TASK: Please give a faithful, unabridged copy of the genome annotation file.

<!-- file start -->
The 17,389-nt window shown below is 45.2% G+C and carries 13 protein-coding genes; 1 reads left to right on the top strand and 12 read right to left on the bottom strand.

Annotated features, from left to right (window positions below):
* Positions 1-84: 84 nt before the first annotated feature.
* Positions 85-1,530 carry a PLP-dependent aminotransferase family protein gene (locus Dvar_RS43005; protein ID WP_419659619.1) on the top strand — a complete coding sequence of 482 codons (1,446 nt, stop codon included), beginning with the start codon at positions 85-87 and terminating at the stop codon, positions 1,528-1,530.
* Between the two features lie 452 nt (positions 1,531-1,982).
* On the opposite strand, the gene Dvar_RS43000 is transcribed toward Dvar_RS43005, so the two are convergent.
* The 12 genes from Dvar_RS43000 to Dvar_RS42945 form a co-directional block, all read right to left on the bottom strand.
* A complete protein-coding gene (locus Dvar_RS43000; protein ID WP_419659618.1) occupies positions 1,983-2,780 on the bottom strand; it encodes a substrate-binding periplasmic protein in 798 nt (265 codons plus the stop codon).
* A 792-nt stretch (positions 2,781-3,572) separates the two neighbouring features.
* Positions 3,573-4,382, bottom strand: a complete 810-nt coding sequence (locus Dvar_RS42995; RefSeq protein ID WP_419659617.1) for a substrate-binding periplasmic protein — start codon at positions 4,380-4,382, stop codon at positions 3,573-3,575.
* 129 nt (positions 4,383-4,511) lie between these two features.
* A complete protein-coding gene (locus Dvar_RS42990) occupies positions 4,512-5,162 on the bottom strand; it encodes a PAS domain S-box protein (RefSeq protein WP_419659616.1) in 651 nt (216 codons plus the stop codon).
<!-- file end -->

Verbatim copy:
The 17,389-nt window shown below is 45.2% G+C and carries 13 protein-coding genes; 1 reads left to right on the top strand and 12 read right to left on the bottom strand.

Annotated features, from left to right (window positions below):
* Positions 1-84: 84 nt before the first annotated feature.
* Positions 85-1,530 carry a PLP-dependent aminotransferase family protein gene (locus Dvar_RS43005; protein ID WP_419659619.1) on the top strand — a complete coding sequence of 482 codons (1,446 nt, stop codon included), beginning with the start codon at positions 85-87 and terminating at the stop codon, positions 1,528-1,530.
* Between the two features lie 452 nt (positions 1,531-1,982).
* On the opposite strand, the gene Dvar_RS43000 is transcribed toward Dvar_RS43005, so the two are convergent.
* The 12 genes from Dvar_RS43000 to Dvar_RS42945 form a co-directional block, all read right to left on the bottom strand.
* A complete protein-coding gene (locus Dvar_RS43000; protein ID WP_419659618.1) occupies positions 1,983-2,780 on the bottom strand; it encodes a substrate-binding periplasmic protein in 798 nt (265 codons plus the stop codon).
* A 792-nt stretch (positions 2,781-3,572) separates the two neighbouring features.
* Positions 3,573-4,382, bottom strand: a complete 810-nt coding sequence (locus Dvar_RS42995; RefSeq protein ID WP_419659617.1) for a substrate-binding periplasmic protein — start codon at positions 4,380-4,382, stop codon at positions 3,573-3,575.
* 129 nt (positions 4,383-4,511) lie between these two features.
* A complete protein-coding gene (locus Dvar_RS42990) occupies positions 4,512-5,162 on the bottom strand; it encodes a PAS domain S-box protein (RefSeq protein WP_419659616.1) in 651 nt (216 codons plus the stop codon).